Follow Math Help Forum on Facebook and Google+
Hi For the first one, you can try to show that for . For the second one, the ratio test may be helpful. Not completely off-topic question : If do English speaking people say that is an approximation of ? Is there another way of saying this ?
Last edited by flyingsquirrel; May 16th 2008 at 09:10 AM.
sorry, i found the first one is less or equal to (n^3+8*n^2+1)/(n^4-n^2), i think the later one is convergent. so the first one is convergent?
Originally Posted by flyingsquirrel Not completely off-topic question : If do English speaking people say that is an approximation of ? Is there another way of saying this ? The only other way I can think of, off-hand, is that approximates to .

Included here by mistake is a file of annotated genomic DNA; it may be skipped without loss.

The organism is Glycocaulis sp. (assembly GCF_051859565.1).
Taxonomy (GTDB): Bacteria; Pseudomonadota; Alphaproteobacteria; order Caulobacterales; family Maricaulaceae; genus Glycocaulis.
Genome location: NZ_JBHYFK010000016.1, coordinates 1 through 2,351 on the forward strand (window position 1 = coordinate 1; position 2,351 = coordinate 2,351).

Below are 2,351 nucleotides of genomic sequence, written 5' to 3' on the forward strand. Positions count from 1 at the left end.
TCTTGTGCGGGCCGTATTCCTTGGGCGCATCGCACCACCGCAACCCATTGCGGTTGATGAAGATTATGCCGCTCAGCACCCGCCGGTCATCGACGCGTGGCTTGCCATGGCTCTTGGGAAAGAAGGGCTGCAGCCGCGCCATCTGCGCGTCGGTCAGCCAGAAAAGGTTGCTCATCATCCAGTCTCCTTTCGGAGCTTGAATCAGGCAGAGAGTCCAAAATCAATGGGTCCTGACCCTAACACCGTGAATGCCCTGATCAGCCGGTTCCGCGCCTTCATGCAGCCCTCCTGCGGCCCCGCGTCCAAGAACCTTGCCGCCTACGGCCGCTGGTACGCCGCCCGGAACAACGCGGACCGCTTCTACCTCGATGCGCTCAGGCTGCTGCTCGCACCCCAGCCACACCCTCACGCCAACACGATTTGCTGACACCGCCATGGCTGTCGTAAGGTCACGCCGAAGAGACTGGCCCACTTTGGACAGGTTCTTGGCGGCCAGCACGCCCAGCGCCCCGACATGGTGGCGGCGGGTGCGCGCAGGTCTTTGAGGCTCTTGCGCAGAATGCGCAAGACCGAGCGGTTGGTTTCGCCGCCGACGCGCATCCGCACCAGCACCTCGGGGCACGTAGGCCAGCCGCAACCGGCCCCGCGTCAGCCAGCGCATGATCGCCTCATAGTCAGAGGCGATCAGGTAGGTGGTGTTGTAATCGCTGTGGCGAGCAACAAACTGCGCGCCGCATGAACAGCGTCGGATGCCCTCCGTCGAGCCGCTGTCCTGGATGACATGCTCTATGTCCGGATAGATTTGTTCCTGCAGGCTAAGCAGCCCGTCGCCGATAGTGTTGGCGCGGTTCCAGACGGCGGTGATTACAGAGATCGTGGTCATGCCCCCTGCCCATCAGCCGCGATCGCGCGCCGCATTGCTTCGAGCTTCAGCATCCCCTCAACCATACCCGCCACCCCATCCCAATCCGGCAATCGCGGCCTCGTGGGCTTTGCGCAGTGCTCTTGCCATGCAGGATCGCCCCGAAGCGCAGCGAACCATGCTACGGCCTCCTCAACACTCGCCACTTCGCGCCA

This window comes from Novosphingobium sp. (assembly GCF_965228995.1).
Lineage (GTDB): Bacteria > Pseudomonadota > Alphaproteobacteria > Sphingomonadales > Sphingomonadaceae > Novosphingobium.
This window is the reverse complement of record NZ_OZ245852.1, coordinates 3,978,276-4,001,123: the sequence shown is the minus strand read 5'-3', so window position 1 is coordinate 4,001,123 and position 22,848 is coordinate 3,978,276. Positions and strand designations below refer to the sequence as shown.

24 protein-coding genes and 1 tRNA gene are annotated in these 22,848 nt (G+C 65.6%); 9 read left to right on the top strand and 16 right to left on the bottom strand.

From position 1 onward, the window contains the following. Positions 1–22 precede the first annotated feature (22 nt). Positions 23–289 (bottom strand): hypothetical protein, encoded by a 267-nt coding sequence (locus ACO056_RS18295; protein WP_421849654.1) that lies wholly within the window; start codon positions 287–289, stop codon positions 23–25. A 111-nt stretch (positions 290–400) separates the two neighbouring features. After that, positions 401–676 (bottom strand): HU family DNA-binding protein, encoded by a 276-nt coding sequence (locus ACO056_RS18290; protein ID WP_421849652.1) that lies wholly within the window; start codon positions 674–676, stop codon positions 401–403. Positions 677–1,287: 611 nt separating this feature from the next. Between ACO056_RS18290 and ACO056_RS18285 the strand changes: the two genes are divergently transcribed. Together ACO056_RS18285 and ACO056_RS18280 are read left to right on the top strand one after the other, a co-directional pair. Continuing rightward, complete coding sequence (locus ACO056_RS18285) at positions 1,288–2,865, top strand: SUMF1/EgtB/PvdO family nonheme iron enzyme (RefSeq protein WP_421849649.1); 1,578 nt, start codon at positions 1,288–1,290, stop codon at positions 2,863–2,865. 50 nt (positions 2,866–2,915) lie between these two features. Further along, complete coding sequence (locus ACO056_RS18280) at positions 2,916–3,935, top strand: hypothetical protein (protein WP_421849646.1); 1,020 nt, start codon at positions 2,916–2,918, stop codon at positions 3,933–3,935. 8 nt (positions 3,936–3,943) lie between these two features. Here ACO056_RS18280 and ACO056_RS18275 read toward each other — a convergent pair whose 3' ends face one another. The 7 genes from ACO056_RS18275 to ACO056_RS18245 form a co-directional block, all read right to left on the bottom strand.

Originally Posted by szpengchao the first one is less or equal to (n^3+8*n^2+1)/(n^4-n^2), i think the later one is convergent. It's divergent. (and according to the hint I gave you, can't be convergent) Anyway, the comparison test can also be used to show the divergence.
so how can u show that sequence tends to 1/n ????
Originally Posted by szpengchao so how can u show that sequence tends to 1/n ???? You can get it by showing that tends to 1 as approaches . (divide the numerator and the denominator by )
Originally Posted by szpengchao so how can u show that sequence tends to 1/n ???? I actually just put a post up about this.. If Then you can say that as
View Tag Cloud